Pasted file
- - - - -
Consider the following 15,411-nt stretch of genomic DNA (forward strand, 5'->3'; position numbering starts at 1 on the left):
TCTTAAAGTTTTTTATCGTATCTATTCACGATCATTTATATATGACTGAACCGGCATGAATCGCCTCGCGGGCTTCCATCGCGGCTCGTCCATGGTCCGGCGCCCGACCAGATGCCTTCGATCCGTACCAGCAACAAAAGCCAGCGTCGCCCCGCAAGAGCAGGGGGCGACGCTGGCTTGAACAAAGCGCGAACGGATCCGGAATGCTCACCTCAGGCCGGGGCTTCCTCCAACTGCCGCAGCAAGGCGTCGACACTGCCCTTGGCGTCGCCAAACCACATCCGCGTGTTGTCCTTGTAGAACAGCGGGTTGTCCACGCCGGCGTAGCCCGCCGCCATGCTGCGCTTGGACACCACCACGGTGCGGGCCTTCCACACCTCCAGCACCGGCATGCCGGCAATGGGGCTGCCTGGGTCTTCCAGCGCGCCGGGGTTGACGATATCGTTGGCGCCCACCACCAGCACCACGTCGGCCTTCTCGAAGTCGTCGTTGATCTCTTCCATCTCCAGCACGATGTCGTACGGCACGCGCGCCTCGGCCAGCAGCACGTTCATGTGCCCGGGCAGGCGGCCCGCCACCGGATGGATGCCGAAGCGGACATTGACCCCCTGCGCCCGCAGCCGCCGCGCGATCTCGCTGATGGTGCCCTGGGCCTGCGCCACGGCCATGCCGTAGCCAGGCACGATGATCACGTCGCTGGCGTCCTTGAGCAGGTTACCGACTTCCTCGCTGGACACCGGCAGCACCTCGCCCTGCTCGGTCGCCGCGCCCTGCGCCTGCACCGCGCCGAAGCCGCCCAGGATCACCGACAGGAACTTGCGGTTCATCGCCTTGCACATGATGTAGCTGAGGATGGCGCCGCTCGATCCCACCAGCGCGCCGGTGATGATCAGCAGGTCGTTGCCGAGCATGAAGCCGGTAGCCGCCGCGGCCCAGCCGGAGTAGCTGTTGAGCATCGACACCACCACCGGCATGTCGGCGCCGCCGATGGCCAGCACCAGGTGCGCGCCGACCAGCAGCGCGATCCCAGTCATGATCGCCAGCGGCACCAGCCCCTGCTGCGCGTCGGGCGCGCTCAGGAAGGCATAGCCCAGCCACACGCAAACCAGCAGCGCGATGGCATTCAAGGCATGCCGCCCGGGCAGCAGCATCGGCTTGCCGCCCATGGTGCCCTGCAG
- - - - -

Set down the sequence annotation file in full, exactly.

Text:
Consider the following 15,411-nt stretch of genomic DNA (forward strand, 5'->3'; position numbering starts at 1 on the left):
TCTTAAAGTTTTTTATCGTATCTATTCACGATCATTTATATATGACTGAACCGGCATGAATCGCCTCGCGGGCTTCCATCGCGGCTCGTCCATGGTCCGGCGCCCGACCAGATGCCTTCGATCCGTACCAGCAACAAAAGCCAGCGTCGCCCCGCAAGAGCAGGGGGCGACGCTGGCTTGAACAAAGCGCGAACGGATCCGGAATGCTCACCTCAGGCCGGGGCTTCCTCCAACTGCCGCAGCAAGGCGTCGACACTGCCCTTGGCGTCGCCAAACCACATCCGCGTGTTGTCCTTGTAGAACAGCGGGTTGTCCACGCCGGCGTAGCCCGCCGCCATGCTGCGCTTGGACACCACCACGGTGCGGGCCTTCCACACCTCCAGCACCGGCATGCCGGCAATGGGGCTGCCTGGGTCTTCCAGCGCGCCGGGGTTGACGATATCGTTGGCGCCCACCACCAGCACCACGTCGGCCTTCTCGAAGTCGTCGTTGATCTCTTCCATCTCCAGCACGATGTCGTACGGCACGCGCGCCTCGGCCAGCAGCACGTTCATGTGCCCGGGCAGGCGGCCCGCCACCGGATGGATGCCGAAGCGGACATTGACCCCCTGCGCCCGCAGCCGCCGCGCGATCTCGCTGATGGTGCCCTGGGCCTGCGCCACGGCCATGCCGTAGCCAGGCACGATGATCACGTCGCTGGCGTCCTTGAGCAGGTTACCGACTTCCTCGCTGGACACCGGCAGCACCTCGCCCTGCTCGGTCGCCGCGCCCTGCGCCTGCACCGCGCCGAAGCCGCCCAGGATCACCGACAGGAACTTGCGGTTCATCGCCTTGCACATGATGTAGCTGAGGATGGCGCCGCTCGATCCCACCAGCGCGCCGGTGATGATCAGCAGGTCGTTGCCGAGCATGAAGCCGGTAGCCGCCGCGGCCCAGCCGGAGTAGCTGTTGAGCATCGACACCACCACCGGCATGTCGGCGCCGCCGATGGCCAGCACCAGGTGCGCGCCGACCAGCAGCGCGATCCCAGTCATGATCGCCAGCGGCACCAGCCCCTGCTGCGCGTCGGGCGCGCTCAGGAAGGCATAGCCCAGCCACACGCAAACCAGCAGCGCGATGGCATTCAAGGCATGCCGCCCGGGCAGCAGCATCGGCTTGCCGCCCATGGTGCCCTGCAG